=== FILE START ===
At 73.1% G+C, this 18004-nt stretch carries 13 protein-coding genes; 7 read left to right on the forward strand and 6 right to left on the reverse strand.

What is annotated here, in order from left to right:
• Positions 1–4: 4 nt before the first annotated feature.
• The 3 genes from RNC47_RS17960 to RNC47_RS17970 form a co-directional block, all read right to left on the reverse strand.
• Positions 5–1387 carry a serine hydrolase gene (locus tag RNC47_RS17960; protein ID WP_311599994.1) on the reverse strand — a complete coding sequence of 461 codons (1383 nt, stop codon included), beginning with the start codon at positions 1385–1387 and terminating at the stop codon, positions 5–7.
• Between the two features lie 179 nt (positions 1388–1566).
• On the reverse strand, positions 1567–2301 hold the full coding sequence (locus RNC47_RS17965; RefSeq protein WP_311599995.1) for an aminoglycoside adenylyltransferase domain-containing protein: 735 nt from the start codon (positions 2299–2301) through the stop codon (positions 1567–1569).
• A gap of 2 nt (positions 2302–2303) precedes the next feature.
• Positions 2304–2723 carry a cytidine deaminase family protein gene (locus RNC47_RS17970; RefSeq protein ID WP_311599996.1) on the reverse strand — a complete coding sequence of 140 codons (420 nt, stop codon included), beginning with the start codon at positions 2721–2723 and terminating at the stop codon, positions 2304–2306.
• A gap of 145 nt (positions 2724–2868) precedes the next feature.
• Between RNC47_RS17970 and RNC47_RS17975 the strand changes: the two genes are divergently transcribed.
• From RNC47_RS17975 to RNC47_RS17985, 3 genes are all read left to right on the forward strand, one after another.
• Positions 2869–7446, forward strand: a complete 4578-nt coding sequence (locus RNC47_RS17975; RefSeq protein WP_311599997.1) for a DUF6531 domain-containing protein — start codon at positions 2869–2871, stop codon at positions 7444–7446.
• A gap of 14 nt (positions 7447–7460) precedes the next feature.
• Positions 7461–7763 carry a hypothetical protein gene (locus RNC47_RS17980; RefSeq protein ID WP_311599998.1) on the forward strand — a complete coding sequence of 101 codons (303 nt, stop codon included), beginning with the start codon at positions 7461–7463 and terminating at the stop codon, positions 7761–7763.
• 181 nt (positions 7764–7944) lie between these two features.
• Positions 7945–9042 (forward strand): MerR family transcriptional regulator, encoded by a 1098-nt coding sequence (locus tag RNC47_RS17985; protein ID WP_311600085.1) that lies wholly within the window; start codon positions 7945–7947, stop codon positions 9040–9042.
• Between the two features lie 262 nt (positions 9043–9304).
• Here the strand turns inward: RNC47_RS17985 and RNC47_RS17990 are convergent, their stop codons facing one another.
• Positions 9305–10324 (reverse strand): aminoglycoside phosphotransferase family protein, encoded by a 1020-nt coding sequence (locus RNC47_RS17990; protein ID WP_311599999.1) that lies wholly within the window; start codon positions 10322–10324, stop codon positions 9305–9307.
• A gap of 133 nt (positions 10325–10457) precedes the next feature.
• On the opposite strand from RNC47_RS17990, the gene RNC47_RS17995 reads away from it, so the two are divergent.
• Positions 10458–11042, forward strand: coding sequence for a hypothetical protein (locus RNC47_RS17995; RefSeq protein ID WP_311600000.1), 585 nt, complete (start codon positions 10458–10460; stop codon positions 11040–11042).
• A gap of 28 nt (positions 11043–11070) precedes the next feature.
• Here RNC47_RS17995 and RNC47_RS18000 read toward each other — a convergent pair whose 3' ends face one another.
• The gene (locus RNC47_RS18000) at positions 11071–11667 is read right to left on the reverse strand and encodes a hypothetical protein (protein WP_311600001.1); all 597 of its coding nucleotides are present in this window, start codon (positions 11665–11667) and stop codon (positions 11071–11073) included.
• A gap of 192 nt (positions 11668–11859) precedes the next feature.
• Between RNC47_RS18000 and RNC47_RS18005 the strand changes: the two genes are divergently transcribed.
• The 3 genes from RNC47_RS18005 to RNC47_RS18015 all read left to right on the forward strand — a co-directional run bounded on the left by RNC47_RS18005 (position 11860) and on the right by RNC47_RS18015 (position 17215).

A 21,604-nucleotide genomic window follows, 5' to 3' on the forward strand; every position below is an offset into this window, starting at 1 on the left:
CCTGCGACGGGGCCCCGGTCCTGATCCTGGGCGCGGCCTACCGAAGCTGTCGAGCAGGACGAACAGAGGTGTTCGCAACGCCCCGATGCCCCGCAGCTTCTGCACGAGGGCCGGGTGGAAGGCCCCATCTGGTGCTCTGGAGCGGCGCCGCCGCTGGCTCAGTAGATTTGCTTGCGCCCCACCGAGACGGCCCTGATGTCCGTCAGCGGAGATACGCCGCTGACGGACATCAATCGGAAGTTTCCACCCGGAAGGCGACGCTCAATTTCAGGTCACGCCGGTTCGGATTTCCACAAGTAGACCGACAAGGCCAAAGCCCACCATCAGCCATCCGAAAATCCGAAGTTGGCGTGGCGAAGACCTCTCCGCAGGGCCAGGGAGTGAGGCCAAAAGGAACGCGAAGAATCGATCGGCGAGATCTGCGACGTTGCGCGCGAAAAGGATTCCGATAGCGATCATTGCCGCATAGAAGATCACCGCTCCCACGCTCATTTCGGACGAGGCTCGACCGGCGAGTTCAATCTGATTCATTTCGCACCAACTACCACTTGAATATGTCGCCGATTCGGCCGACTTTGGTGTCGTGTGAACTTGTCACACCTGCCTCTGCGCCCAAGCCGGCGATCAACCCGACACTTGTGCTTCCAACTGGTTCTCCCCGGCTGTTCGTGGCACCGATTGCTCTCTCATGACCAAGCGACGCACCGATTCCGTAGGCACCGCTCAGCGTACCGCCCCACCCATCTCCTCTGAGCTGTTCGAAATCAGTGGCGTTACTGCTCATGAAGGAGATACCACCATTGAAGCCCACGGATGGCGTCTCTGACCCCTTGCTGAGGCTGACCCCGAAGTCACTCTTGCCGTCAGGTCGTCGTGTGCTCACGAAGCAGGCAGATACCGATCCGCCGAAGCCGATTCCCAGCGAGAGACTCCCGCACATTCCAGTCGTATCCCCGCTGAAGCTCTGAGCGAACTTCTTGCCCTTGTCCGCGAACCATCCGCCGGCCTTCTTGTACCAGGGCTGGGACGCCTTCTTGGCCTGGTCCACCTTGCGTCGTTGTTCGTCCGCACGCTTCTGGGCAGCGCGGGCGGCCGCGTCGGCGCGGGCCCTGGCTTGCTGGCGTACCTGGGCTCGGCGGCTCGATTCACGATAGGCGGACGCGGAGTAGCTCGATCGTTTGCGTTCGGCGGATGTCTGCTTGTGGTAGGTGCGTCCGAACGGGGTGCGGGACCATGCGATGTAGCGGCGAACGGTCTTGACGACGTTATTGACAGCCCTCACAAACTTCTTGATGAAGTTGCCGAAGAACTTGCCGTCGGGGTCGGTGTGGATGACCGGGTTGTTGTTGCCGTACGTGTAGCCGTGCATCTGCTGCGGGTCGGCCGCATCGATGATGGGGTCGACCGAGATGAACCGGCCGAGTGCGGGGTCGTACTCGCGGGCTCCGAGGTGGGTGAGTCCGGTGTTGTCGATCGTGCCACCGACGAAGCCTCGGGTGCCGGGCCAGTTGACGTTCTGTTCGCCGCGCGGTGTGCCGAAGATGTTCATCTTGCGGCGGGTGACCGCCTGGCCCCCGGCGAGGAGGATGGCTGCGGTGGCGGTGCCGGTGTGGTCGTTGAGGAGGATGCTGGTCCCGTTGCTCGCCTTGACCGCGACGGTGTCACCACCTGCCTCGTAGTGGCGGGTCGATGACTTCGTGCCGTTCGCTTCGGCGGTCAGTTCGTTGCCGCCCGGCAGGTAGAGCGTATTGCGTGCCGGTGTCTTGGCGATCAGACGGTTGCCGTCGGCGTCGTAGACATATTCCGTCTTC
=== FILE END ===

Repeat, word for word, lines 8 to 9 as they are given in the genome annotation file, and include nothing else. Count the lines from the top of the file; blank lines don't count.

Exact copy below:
• A gap of 2 nt (positions 2302–2303) precedes the next feature.
• Positions 2304–2723 carry a cytidine deaminase family protein gene (locus RNC47_RS17970; RefSeq protein ID WP_311599996.1) on the reverse strand — a complete coding sequence of 140 codons (420 nt, stop codon included), beginning with the start codon at positions 2721–2723 and terminating at the stop codon, positions 2304–2306.